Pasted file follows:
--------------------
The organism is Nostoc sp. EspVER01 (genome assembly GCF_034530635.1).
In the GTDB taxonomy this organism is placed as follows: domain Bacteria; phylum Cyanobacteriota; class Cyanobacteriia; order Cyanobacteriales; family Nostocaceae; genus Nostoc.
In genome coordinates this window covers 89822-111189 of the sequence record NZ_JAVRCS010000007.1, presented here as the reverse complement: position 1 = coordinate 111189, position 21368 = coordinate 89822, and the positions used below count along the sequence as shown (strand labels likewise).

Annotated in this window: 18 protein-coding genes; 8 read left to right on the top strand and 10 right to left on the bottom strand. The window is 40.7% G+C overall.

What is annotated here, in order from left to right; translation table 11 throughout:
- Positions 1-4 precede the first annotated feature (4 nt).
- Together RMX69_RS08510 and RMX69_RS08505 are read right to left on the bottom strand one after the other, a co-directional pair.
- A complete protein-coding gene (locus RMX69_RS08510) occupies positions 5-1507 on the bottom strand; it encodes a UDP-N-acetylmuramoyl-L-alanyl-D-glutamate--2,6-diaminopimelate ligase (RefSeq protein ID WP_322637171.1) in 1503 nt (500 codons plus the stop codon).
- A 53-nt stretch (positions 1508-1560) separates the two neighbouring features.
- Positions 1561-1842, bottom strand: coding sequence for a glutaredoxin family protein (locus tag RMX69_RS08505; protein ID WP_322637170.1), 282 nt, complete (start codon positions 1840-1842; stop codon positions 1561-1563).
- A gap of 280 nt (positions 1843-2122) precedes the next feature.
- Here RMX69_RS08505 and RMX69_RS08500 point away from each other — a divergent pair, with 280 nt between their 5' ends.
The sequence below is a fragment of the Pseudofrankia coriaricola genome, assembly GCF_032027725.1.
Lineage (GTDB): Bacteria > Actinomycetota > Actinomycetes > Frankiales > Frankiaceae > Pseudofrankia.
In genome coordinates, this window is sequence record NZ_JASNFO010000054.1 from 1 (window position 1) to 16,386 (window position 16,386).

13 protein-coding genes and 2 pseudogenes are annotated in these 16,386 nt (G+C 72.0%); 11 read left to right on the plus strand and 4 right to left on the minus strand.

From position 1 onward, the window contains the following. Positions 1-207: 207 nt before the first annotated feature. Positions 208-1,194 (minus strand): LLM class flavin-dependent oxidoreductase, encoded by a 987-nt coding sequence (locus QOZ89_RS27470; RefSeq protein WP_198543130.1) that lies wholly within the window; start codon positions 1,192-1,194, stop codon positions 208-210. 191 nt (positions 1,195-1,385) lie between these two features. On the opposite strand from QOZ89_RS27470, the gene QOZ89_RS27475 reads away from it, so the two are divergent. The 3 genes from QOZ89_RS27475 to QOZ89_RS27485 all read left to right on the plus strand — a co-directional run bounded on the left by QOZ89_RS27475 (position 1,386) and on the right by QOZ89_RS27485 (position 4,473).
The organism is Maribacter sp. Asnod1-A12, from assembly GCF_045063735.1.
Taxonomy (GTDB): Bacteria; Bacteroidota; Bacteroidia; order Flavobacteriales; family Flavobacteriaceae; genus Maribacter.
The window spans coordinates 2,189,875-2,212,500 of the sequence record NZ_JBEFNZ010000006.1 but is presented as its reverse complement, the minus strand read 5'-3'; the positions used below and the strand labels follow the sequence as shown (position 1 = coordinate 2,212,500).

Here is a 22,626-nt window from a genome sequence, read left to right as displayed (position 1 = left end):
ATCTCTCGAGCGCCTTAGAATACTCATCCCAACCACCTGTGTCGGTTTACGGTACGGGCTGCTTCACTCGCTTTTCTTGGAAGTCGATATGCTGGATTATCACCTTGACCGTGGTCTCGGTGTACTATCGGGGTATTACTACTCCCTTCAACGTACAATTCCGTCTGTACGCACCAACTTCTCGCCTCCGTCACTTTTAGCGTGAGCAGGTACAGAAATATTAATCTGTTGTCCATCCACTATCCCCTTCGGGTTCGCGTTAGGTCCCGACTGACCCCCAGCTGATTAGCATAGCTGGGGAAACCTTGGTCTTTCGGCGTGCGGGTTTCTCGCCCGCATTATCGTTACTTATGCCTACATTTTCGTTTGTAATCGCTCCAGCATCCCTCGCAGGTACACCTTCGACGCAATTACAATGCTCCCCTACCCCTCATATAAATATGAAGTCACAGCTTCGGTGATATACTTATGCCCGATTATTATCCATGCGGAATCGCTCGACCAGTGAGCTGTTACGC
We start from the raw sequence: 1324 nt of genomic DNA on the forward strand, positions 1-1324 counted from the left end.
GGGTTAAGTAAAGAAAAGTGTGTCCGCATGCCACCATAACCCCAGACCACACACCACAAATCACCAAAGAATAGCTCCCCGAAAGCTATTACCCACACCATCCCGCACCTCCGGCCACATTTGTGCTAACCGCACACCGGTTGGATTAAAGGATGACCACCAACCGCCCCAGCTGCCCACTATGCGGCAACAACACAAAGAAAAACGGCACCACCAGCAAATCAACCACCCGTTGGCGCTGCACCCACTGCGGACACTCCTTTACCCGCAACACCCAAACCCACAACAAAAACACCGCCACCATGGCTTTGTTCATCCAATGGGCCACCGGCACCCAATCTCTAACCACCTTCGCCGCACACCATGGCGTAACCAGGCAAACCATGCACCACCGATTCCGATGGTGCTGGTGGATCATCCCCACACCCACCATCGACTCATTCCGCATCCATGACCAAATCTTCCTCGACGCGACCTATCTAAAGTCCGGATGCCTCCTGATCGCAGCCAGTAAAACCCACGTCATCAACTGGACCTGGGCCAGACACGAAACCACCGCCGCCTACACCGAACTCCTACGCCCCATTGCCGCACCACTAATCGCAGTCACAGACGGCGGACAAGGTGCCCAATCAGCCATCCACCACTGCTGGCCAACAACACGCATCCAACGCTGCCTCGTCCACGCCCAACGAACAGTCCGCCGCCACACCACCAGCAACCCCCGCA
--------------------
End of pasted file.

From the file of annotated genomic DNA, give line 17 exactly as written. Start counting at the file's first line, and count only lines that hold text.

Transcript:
From position 1 onward, the window contains the following. Positions 1-207: 207 nt before the first annotated feature. Positions 208-1,194 (minus strand): LLM class flavin-dependent oxidoreductase, encoded by a 987-nt coding sequence (locus QOZ89_RS27470; RefSeq protein WP_198543130.1) that lies wholly within the window; start codon positions 1,192-1,194, stop codon positions 208-210. 191 nt (positions 1,195-1,385) lie between these two features. On the opposite strand from QOZ89_RS27470, the gene QOZ89_RS27475 reads away from it, so the two are divergent. The 3 genes from QOZ89_RS27475 to QOZ89_RS27485 all read left to right on the plus strand — a co-directional run bounded on the left by QOZ89_RS27475 (position 1,386) and on the right by QOZ89_RS27485 (position 4,473).